Friday, 3 March 2017
25-year-old Siti Aisyah, one of 2 women suspected of killing North Korean maverick Kim Jong-nam, was charged with murder on Wednesday by a Malaysian court, but the Indonesian government has reiterated its commitment to continue providing legal assistance and protection until she is proven guilty of the crime, raising questions about Siti’s possible involvement in a clandestine assassination plot.
Appearing in court in Sepang on Wednesday morning, Siti was accompanied by lawyers from Gooi & Azzura and a team from the Indonesian Embassy to Malaysia (KBRI), as the presiding judge read out the charges against her.
She and another suspect from Vietnam, Doan Thi Huong, were charged with conspiracy and murder under sections 34 and 302 of the Malaysian penal code, with the latter carrying the death sentence upon conviction.
No plea was recorded during the hearing.
The Foreign Ministry’s director for the protection of Indonesian nationals and entities abroad, Lalu Muhammad Iqbal, urged all parties involved in the case to uphold the principle of presumption of innocence.
“In accordance with this, both the KBRI’s protection team and (Siti’s) legal team will continue providing legal assistance,” Iqbal said in a statement on Wednesday.
He also noted that Siti’s lawyer, Gooi Soon Seng, was granted a gag order to restrain police and potential witnesses from making public statements that may incriminate his client.
Prosecutors will apply for the 2 accused to be tried jointly on the next court date of 13 April.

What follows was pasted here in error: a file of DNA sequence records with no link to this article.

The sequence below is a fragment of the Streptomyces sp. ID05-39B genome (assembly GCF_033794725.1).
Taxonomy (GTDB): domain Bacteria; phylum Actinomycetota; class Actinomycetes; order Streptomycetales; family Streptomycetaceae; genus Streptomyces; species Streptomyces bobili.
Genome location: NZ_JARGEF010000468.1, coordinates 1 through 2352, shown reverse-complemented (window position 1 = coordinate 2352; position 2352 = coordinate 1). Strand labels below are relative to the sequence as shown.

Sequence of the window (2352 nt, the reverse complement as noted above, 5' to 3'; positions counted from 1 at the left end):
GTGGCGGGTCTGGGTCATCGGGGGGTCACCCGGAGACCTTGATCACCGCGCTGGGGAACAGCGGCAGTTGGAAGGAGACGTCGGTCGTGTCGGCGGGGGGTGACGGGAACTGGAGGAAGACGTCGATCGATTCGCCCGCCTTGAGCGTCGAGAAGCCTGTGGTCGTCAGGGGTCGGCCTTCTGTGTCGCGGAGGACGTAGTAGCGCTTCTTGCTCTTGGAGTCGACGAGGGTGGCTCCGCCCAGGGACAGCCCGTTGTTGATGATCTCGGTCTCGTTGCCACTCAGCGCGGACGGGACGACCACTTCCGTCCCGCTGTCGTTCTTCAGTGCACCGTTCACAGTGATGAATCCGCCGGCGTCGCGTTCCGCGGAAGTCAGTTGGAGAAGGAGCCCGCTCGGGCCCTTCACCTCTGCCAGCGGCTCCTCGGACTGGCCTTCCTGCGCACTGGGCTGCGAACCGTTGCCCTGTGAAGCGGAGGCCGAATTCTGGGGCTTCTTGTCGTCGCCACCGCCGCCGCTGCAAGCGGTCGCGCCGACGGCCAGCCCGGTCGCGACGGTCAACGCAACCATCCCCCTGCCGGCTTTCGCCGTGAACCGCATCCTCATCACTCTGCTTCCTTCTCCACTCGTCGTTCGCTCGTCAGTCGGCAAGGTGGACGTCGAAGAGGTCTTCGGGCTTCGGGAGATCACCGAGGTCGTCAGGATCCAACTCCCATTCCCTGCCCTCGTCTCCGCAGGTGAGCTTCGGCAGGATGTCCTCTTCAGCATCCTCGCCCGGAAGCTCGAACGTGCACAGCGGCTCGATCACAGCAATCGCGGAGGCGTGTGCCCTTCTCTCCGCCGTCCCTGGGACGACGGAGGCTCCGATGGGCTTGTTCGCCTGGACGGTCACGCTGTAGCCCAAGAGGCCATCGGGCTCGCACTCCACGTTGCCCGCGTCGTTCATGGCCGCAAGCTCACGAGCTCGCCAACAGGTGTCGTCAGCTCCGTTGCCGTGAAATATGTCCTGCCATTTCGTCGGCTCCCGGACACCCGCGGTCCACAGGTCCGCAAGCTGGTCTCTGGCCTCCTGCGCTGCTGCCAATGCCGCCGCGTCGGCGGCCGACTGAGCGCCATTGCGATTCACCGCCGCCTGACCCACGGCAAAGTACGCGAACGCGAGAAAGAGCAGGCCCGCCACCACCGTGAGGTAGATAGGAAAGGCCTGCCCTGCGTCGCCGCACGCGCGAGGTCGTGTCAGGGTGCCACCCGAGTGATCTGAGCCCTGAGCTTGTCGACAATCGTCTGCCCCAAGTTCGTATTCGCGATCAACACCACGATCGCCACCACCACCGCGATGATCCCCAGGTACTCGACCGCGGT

For the duration of her trial, Siti is to be moved from the Cyberjaya detention facility to a women’s prison in Kajang, Iqbal said.
The women could be hanged if they are convicted of assassinating the estranged half brother of North Korea’s leader at Kuala Lumpur International Airport on 13 February, an incident that has sparked theories about North Korean espionage activities in the region.
Both have told diplomats who visited them in custody that they were unwitting pawns in an assassination that United States officials and South Korean intelligence said was organized by North Korean agents.
Pyongyang maintains the victim is a North Korean citizen, but denies he is the half brother of its leader Kim Jong-un.
Malaysian police have said that the women knew what they were doing when they attacked and were instructed to wash their hands afterwards.
Authorities also said Siti fell sick, vomiting repeatedly while in custody, possibly as a side effect of VX, though embassy officials have subsequently said she was in good health.
“It is possible that Siti may have been used by certain parties, who remain unknown,” intelligence observer Andrea Abdul Rahman told.
“The North Koreans might not necessarily be behind this plot. It could also be agents from other countries looking to discredit Kim Jong-un.”
Andrea said it was up to the State Intelligence Agency (BIN) and its counterparts in Malaysia and Vietnam to decide whether Siti and Huong were indeed part of a clandestine operation to assassinate Kim Jong-nam.
If she was exposed as an agent or a recruit, Siti might face treason charges in accordance with Article 1 clauses (4), (8) and (9) of the 2011 Intelligence Law, he added.
While the government had not officially recognized that intelligence officers were screening Siti for any possible espionage connections, National Police chief Gen. Tito Karnavian recently said that police forces of both countries were cooperating in the case.
Meanwhile, international law expert Jaka Triyana from Gajah Mada University (UGM) said the government would be able to unilaterally revoke Siti’s rights to protection and legal assistance if any evidence linking her to foreign spies surfaced.
Source by: Internet